The basic plan is to pump the waste into a pre-treatment plant, a factory larger than a football field and 12 stories tall, that would filter and chemically separate the waste into two streams of high- and low-level radioactivity. Then, two other plants would “vitrify,” or glassify, the waste. One would produce highly radioactive glass destined for a future geological repository, and the other a lower radioactive glass that could be buried at Hanford.
But serious questions were raised last year after Walter Tamosaitis, one of the scientific chiefs of the project, disclosed that the innovative technology for mixing the waste in processing tanks could cause dangerous buildups of explosive hydrogen gas and might allow plutonium clumps to form.
The Defense Nuclear Facilities Safety Board, an independent federal agency that oversees nuclear weapons sites, validated Tamosaitis’ concerns about the mixing technology and found that the safety culture at the project was flawed. Construction on the project’s two most important components, the pre-treatment plant and the high-level vitrification plant, was substantially slowed. Tamosaitis was fired.
The questions concern Bechtel’s decision not to use traditional mechanical mixers with paddles driven by electric motors, as have been employed at other nuclear processing plants.
Instead, the company chose pulse jet mixers, which function like giant turkey basters. Powered by vacuum and air pressure, they suck waste into a cylinder within the tanks and then spit it out under high pressure. Such a system has never been used in such large tanks. The decision was based on the concern that mechanical systems could break down in highly radioactive “black cells,” as the tanks are known, over the 40-year design life of the plant.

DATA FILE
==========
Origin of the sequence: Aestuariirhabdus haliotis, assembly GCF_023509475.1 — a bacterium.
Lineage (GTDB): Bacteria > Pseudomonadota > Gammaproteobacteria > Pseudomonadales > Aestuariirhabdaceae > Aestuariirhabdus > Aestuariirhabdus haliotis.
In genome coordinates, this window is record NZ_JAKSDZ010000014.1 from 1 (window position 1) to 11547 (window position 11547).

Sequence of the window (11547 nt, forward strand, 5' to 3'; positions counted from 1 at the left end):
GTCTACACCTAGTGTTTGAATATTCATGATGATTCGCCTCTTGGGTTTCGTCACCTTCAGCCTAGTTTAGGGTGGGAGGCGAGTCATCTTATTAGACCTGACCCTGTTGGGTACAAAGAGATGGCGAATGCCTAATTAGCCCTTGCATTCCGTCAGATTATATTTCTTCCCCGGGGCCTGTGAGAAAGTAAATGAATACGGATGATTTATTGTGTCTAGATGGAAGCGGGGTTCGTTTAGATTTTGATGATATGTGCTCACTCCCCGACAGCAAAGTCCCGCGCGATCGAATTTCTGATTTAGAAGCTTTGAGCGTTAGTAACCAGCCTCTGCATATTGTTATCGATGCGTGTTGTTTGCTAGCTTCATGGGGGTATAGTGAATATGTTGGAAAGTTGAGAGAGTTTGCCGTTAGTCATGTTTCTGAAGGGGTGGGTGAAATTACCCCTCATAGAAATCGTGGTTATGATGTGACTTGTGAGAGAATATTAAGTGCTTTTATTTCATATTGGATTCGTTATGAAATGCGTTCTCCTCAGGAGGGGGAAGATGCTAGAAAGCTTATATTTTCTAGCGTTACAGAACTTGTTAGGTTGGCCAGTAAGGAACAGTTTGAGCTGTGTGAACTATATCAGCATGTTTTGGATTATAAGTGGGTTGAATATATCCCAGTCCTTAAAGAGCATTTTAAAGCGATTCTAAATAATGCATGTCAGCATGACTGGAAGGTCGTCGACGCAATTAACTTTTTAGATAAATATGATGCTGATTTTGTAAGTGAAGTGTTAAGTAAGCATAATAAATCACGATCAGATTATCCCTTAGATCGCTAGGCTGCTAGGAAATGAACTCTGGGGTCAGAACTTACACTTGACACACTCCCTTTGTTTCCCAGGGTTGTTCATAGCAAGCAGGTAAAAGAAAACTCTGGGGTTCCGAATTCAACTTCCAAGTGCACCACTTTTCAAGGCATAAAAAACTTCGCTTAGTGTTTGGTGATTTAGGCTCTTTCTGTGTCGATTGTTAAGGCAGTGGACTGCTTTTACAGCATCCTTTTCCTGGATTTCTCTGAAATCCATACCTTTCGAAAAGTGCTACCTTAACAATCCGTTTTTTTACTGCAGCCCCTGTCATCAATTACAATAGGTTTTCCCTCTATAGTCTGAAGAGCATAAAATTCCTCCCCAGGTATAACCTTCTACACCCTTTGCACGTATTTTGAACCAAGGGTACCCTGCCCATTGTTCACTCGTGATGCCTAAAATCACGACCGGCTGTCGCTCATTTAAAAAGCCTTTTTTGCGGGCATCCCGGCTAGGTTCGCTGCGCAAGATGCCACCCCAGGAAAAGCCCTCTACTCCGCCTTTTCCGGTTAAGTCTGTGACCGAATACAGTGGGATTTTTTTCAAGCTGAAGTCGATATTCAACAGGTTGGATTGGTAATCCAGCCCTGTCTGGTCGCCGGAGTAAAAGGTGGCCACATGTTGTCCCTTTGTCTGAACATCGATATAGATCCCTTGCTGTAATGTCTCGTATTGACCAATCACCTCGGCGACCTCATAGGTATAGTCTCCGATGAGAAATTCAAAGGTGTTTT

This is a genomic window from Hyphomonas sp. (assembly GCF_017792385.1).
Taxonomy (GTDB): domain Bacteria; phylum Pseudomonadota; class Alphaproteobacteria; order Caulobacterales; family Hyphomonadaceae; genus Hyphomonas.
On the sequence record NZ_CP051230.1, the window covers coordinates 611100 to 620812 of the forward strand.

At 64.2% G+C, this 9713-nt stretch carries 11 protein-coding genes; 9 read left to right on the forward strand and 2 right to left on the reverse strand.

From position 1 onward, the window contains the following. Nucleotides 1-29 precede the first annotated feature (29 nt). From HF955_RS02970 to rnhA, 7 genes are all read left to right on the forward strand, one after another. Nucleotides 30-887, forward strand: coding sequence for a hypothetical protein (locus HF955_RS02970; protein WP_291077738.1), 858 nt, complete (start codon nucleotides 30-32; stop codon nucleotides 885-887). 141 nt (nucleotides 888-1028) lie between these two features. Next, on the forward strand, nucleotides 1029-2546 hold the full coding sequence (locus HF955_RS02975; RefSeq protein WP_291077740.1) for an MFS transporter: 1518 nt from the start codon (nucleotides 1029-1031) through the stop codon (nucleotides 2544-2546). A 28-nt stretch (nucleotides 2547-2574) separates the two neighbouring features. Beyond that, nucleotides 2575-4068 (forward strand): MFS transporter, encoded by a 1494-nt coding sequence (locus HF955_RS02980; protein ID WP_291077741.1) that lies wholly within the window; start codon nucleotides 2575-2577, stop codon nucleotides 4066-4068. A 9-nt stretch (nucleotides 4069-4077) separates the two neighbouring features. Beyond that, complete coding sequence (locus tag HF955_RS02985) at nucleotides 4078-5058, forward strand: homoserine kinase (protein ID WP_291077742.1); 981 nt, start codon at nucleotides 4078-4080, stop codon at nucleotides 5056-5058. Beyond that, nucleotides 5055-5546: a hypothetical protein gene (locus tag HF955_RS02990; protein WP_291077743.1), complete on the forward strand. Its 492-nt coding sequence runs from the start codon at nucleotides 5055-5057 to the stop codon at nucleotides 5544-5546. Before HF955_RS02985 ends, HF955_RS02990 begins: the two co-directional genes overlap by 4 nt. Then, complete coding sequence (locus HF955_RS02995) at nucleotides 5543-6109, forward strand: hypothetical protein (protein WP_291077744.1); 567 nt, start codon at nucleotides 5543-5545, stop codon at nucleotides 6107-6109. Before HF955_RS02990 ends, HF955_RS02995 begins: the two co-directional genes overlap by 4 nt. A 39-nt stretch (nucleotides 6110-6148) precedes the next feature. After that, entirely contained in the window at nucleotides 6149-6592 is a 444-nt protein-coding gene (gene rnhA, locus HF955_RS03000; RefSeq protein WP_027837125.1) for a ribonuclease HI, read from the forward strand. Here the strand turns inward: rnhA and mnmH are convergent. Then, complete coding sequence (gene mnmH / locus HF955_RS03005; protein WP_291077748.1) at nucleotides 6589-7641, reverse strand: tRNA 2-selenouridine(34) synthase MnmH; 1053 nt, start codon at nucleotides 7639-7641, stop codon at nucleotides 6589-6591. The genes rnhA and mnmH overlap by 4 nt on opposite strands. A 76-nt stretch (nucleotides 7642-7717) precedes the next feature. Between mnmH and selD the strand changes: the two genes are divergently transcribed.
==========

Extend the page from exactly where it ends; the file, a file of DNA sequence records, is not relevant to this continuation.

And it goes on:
But doubts have grown about whether the pulse jet mixers can adequately agitate the waste and prevent the formation of hydrogen gas and clumps of plutonium at the bottom of the tanks and in pipes.
The safety board has demanded that the Energy Department conduct a full-scale test of the mixing system, using nonradioactive sludge, before going any further. The test facility is under construction near Hanford, but the test completion date is uncertain.
Project managers say they are not worried. Hamel said he is “100 percent sure” that whatever the tests show, the mixing hardware or the chemical processes can be adjusted to allow the treatment plant to fulfill its mission.
On a recent tour of the plant, Hamel navigated around walls 6 feet thick designed to protect workers from radiation.
Massive stainless steel tanks that can hold up to 375,000 gallons of sludge were lined up in areas that will someday be sealed off from human entry.
“This entire design is based on safety,” Hamel said.
Russell Daniel, Bechtel National’s technical director at Hanford, said the probability of an explosion is no greater than 1 in 1 million. And he said that even if 20 feet of hydrogen gas accumulated inside a pipe and detonated, it would not cause a rupture or any damage.
But some of the nation’s top independent experts say the Bechtel technology is far from proven.
“We are all out there at the frontier, trying to assess the technology,” said Rich Calabrese, a University of Maryland professor who is considered one of the world’s top experts in chemical mixing technology. “I am neutral about whether it will work or not.
“The Energy Department has to demonstrate that it will do the job. And people are working to make sure the right tests are done to answer that question.”
Others take a more pessimistic view.
“The pre-treatment plant will not operate as it was originally intended,” said Donna Busche, a nuclear engineer and health physicist who leads the project’s safety team at URS Corp., a Bechtel subcontractor. “The pre-treatment plant is a dog.”
Busche said she believed the facility would never be able to pass a licensing review because so many crucial tests had never been conducted and so many documents were missing.
Even if concerns about the mixers are resolved, the very earliest construction could resume on the high-level plant is now set for next year, and the pre-treatment after that.
And even if all of the technical doubts are overcome and if the lack of nuclear safety documentation can be resolved, there are serious concerns that the treatment plant will wear out before it can process all of the 56 million gallons of waste.
Energy Department officials acknowledge that possibility, and say they will need a second low-level vitrification plant to complete the job. When that will happen is unknown — it is a project that Congress has not even authorized.